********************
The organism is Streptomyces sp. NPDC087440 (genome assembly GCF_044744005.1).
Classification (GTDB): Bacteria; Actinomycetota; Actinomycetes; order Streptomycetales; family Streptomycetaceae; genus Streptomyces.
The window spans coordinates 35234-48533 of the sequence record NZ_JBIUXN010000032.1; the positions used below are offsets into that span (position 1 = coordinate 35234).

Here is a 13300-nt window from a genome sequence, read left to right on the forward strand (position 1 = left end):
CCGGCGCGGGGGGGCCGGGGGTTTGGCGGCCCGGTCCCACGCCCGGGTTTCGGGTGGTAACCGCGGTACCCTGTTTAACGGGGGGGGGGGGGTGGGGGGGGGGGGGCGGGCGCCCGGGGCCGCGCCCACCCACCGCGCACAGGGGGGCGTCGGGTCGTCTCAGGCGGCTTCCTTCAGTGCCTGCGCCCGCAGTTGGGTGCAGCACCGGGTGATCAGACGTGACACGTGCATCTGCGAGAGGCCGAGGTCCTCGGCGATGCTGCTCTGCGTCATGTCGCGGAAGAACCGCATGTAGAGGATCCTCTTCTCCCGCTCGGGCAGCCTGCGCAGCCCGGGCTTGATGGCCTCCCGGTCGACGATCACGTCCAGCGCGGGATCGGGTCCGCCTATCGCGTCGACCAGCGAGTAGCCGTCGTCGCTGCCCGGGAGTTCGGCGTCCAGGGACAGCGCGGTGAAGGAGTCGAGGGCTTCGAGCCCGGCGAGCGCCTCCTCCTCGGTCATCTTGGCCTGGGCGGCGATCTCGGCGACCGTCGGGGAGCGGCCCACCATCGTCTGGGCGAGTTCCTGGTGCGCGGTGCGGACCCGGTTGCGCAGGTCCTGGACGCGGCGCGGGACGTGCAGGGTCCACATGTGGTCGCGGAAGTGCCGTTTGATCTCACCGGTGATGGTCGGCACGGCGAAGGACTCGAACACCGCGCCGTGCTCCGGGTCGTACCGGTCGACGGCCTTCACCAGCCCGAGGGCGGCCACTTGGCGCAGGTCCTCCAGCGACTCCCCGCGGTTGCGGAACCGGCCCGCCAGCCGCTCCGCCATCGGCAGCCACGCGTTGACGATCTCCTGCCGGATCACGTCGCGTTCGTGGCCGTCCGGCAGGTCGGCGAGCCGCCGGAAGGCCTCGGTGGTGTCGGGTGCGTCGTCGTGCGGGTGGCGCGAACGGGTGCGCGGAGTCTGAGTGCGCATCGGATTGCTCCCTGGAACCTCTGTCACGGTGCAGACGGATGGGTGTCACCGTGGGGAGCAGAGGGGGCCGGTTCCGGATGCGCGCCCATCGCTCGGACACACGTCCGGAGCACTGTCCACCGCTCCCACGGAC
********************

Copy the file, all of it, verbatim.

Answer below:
The organism is Streptomyces sp. NPDC087440 (genome assembly GCF_044744005.1).
Classification (GTDB): Bacteria; Actinomycetota; Actinomycetes; order Streptomycetales; family Streptomycetaceae; genus Streptomyces.
The window spans coordinates 35234-48533 of the sequence record NZ_JBIUXN010000032.1; the positions used below are offsets into that span (position 1 = coordinate 35234).

Here is a 13300-nt window from a genome sequence, read left to right on the forward strand (position 1 = left end):
CCGGCGCGGGGGGGCCGGGGGTTTGGCGGCCCGGTCCCACGCCCGGGTTTCGGGTGGTAACCGCGGTACCCTGTTTAACGGGGGGGGGGGGGTGGGGGGGGGGGGGCGGGCGCCCGGGGCCGCGCCCACCCACCGCGCACAGGGGGGCGTCGGGTCGTCTCAGGCGGCTTCCTTCAGTGCCTGCGCCCGCAGTTGGGTGCAGCACCGGGTGATCAGACGTGACACGTGCATCTGCGAGAGGCCGAGGTCCTCGGCGATGCTGCTCTGCGTCATGTCGCGGAAGAACCGCATGTAGAGGATCCTCTTCTCCCGCTCGGGCAGCCTGCGCAGCCCGGGCTTGATGGCCTCCCGGTCGACGATCACGTCCAGCGCGGGATCGGGTCCGCCTATCGCGTCGACCAGCGAGTAGCCGTCGTCGCTGCCCGGGAGTTCGGCGTCCAGGGACAGCGCGGTGAAGGAGTCGAGGGCTTCGAGCCCGGCGAGCGCCTCCTCCTCGGTCATCTTGGCCTGGGCGGCGATCTCGGCGACCGTCGGGGAGCGGCCCACCATCGTCTGGGCGAGTTCCTGGTGCGCGGTGCGGACCCGGTTGCGCAGGTCCTGGACGCGGCGCGGGACGTGCAGGGTCCACATGTGGTCGCGGAAGTGCCGTTTGATCTCACCGGTGATGGTCGGCACGGCGAAGGACTCGAACACCGCGCCGTGCTCCGGGTCGTACCGGTCGACGGCCTTCACCAGCCCGAGGGCGGCCACTTGGCGCAGGTCCTCCAGCGACTCCCCGCGGTTGCGGAACCGGCCCGCCAGCCGCTCCGCCATCGGCAGCCACGCGTTGACGATCTCCTGCCGGATCACGTCGCGTTCGTGGCCGTCCGGCAGGTCGGCGAGCCGCCGGAAGGCCTCGGTGGTGTCGGGTGCGTCGTCGTGCGGGTGGCGCGAACGGGTGCGCGGAGTCTGAGTGCGCATCGGATTGCTCCCTGGAACCTCTGTCACGGTGCAGACGGATGGGTGTCACCGTGGGGAGCAGAGGGGGCCGGTTCCGGATGCGCGCCCATCGCTCGGACACACGTCCGGAGCACTGTCCACCGCTCCCACGGAC